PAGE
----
The subject of hydrofracking for natural gas energy has become a highly charged issue in America, with everyone, seemingly, taking sides. That hasn’t stopped author Seamus McGraw, whose byline has appeared in many national magazines, from jumping right into the political fray.
The author of The End of Country, McGraw will bring his own insights based on his up-close-and-personal experience with the mining technique impact on his hometown in a SUNY Cortland lecture on Monday, Oct. 14.
McGraw’s presentation, “Finding Your Footing in a Fractured Land: The Moral and Philosophical Dilemma of Fracking,” begins at 7 p.m. in the Sperry Center Johnson Lecture Hall, Room 106.
The talk, which is free and open to the public, is sponsored by the College’s Philosophy Department, the Center for Ethics, Peace and Social Justice, and the Environmental Justice Committee of the Center for Gender and Intercultural Studies.
“There are few places where the divisions are quite as visible as New York state at the moment,” McGraw said. “When this started in Pennsylvania, you didn’t have the ossified, partisan lines there. The opposition hadn’t hardened on both sides. We were caught quite unaware. In New York, quite frankly, this had already been hijacked by — let’s just call them ‘ardent voices’ — on both sides. That’s what’s significantly different.”
McGraw is a full-time writer who has seen his work published in Playboy, Reader’s Digest, Radar, Spin and The Forward. He received the Freedom of Information Award from the Associated Press Managing Editors as well as honors from the Casey Foundation and the Society of Professional Journalists.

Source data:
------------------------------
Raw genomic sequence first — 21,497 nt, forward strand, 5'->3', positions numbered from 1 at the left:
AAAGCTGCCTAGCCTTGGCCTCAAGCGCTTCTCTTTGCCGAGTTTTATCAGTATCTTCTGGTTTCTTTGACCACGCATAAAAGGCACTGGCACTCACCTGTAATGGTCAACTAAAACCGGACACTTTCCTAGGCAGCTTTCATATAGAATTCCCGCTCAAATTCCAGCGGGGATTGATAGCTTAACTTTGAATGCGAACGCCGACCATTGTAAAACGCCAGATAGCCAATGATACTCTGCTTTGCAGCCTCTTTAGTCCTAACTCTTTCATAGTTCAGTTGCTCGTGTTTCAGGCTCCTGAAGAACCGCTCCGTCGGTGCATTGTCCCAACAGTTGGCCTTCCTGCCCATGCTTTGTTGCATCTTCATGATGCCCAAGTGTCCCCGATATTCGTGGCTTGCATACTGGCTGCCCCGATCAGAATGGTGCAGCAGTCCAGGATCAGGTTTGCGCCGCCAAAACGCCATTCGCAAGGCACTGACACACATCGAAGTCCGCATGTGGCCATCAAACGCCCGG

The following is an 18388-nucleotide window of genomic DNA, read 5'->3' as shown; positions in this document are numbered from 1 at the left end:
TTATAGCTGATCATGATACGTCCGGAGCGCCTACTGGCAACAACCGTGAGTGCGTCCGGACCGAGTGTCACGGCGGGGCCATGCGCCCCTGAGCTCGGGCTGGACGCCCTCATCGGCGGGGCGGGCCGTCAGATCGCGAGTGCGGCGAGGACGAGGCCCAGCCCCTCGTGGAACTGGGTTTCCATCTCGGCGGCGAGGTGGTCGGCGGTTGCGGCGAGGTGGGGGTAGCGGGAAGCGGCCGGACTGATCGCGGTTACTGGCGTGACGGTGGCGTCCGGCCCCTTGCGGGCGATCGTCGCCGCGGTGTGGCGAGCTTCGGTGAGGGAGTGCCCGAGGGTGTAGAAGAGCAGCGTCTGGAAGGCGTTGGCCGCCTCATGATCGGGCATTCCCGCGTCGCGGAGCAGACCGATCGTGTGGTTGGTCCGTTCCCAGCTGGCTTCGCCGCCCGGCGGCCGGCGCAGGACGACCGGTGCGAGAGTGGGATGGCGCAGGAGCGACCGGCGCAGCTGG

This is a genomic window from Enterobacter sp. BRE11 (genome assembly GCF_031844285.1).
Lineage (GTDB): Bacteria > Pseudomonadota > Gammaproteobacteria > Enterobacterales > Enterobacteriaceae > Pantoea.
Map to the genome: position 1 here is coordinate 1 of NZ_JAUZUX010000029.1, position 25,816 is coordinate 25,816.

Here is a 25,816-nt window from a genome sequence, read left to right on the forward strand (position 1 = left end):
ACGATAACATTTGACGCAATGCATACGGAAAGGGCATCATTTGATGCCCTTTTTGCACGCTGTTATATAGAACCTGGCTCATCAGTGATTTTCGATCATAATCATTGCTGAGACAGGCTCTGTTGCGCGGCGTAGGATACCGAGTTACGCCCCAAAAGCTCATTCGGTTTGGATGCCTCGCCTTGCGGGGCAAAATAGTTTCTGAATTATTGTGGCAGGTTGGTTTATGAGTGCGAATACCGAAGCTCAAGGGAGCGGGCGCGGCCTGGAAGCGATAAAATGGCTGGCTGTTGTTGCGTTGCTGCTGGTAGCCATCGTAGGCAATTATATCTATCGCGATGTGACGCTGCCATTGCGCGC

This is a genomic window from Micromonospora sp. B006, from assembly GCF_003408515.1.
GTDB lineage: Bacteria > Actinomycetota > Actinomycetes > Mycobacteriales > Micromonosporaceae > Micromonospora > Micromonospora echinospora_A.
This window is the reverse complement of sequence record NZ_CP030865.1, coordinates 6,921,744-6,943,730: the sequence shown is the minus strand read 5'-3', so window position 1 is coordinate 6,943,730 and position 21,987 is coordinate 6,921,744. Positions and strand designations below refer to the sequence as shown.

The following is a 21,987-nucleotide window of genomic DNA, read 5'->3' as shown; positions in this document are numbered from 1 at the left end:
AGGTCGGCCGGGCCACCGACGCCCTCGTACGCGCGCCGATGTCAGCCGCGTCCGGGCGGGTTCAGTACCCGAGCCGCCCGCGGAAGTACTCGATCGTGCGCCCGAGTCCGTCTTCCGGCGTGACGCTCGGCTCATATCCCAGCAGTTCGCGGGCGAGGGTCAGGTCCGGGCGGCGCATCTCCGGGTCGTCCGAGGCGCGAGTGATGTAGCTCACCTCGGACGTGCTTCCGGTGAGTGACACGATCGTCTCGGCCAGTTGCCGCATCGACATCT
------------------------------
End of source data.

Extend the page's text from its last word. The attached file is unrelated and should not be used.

His 2011 book received major reviews, including one by the American radio host, activist and attorney specializing in environmental law, Robert F. Kennedy, Jr.
“Deeply personal, sometimes moving, sometimes funny, The End of Country lays out the promises and the perils faced not just by the people of one small Pennsylvania town but by our whole nation,” Kennedy wrote.
“This cautionary tale should be required reading for all those tempted by the calling cards of easy money and precarious peace of mind,” Tom Brokaw wrote. “The result too often is bitter feuds, broken dreams, a shattered landscape.”
McGraw views energy mining in upstate New York state and elsewhere around the country as probably inevitable.
“I’m a guy who used to drive around in a waste vegetable oil-powered Mercedes,” McGraw said. “For us to achieve what we all most fervently wish for — an independent, renewable energy supply — we require an infrastructure,” he said. “And in order to do that, we require some dependence on fossil fuel until we can turn around and shake it off.
“The question is, ‘What fossil fuel are we going to use?’ And the question is, ‘Are we going to police it or are we going to stand behind our ideological barricades and wave our dogma at each other?’”
Some of the greenest current solutions leave their own carbon footprint, McGraw said. He’s aware of one proposed massive California solar array project that will power 450,000 houses, for example.